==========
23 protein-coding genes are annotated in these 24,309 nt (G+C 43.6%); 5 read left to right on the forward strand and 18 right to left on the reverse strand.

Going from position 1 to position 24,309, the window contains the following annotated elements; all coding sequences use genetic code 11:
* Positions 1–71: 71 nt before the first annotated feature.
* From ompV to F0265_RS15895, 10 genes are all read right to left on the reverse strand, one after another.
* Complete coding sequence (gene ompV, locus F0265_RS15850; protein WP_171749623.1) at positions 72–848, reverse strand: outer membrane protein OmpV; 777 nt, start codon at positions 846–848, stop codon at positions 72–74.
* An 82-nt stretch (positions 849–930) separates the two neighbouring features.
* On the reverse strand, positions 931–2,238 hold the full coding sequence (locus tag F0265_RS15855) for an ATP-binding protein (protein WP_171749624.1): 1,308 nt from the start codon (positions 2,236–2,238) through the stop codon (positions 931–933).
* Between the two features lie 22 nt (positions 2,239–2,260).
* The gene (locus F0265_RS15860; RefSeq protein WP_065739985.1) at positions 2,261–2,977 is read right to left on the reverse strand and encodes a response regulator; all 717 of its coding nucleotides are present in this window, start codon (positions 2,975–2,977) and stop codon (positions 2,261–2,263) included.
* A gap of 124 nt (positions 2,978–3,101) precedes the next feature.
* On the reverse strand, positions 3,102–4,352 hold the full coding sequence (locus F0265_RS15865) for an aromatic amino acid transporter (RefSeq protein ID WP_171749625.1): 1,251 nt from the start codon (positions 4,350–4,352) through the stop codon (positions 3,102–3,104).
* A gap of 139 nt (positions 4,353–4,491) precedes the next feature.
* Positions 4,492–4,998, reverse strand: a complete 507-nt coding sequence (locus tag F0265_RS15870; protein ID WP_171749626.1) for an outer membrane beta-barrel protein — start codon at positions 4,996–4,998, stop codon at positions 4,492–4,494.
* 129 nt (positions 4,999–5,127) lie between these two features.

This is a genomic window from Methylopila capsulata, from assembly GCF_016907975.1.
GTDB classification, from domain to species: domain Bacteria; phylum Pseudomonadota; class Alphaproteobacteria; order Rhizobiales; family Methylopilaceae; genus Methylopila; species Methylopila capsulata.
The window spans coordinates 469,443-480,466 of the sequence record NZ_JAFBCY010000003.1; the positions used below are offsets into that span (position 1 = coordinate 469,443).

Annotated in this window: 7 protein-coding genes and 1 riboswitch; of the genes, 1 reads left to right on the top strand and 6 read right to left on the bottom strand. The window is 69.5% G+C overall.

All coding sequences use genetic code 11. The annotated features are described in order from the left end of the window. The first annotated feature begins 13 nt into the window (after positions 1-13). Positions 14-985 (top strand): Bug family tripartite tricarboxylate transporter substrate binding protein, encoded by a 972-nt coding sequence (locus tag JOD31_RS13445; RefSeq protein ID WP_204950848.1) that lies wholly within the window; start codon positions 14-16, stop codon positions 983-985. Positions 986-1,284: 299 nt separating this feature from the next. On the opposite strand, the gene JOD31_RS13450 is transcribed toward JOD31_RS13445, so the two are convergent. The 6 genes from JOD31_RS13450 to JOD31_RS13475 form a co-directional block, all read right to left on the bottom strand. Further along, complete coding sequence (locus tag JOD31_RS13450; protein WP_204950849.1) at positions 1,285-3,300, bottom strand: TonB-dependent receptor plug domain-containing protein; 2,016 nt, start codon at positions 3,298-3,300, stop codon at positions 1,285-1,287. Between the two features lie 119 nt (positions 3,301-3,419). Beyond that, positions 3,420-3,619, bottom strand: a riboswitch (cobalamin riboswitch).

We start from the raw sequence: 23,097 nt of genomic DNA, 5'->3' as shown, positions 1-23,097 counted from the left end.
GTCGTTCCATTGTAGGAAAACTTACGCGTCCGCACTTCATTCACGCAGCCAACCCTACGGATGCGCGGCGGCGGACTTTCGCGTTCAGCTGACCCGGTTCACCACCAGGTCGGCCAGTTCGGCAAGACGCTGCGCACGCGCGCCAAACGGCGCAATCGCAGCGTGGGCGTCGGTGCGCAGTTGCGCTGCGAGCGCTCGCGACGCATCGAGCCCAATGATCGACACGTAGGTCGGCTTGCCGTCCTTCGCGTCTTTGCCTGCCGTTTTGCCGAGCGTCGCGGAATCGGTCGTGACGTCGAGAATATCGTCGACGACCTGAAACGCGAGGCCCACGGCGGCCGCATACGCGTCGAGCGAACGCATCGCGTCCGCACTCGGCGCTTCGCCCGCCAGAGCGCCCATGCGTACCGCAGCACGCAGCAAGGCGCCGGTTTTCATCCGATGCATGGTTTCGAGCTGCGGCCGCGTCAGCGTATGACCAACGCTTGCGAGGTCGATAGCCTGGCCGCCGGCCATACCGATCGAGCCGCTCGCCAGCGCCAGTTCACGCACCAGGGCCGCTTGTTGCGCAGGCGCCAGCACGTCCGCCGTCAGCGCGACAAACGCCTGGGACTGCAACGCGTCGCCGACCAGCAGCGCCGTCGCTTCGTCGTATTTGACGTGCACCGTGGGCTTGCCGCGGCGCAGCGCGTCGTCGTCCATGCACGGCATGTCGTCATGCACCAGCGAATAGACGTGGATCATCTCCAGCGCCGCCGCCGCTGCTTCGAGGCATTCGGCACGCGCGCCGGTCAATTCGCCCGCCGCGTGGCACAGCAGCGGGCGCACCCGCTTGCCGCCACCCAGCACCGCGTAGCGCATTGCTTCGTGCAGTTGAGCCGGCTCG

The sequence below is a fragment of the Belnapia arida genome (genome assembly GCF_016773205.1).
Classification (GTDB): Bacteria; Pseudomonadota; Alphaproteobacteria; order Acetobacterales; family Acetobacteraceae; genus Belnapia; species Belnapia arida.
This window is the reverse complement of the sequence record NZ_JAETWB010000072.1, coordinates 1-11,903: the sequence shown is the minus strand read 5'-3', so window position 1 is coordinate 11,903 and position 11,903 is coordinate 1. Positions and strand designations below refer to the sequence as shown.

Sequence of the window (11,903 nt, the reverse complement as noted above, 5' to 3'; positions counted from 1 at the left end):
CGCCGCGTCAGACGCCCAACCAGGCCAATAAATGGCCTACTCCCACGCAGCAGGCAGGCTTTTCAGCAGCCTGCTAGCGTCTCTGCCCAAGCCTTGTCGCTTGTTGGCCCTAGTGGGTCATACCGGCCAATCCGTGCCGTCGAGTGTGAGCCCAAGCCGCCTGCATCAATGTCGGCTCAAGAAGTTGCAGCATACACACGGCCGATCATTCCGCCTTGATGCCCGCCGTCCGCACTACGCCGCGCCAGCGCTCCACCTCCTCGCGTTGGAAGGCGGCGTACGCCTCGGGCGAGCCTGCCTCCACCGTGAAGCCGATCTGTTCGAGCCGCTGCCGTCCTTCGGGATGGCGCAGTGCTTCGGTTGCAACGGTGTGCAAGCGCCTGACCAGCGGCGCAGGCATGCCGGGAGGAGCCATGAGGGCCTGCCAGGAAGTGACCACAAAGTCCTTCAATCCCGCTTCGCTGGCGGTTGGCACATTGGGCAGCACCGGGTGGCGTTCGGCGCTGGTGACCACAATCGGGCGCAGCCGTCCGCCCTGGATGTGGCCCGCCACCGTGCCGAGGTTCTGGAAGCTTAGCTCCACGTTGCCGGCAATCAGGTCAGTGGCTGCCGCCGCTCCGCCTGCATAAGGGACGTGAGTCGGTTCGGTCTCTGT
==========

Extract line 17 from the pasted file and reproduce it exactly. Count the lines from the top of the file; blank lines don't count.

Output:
The window spans coordinates 469,443-480,466 of the sequence record NZ_JAFBCY010000003.1; the positions used below are offsets into that span (position 1 = coordinate 469,443).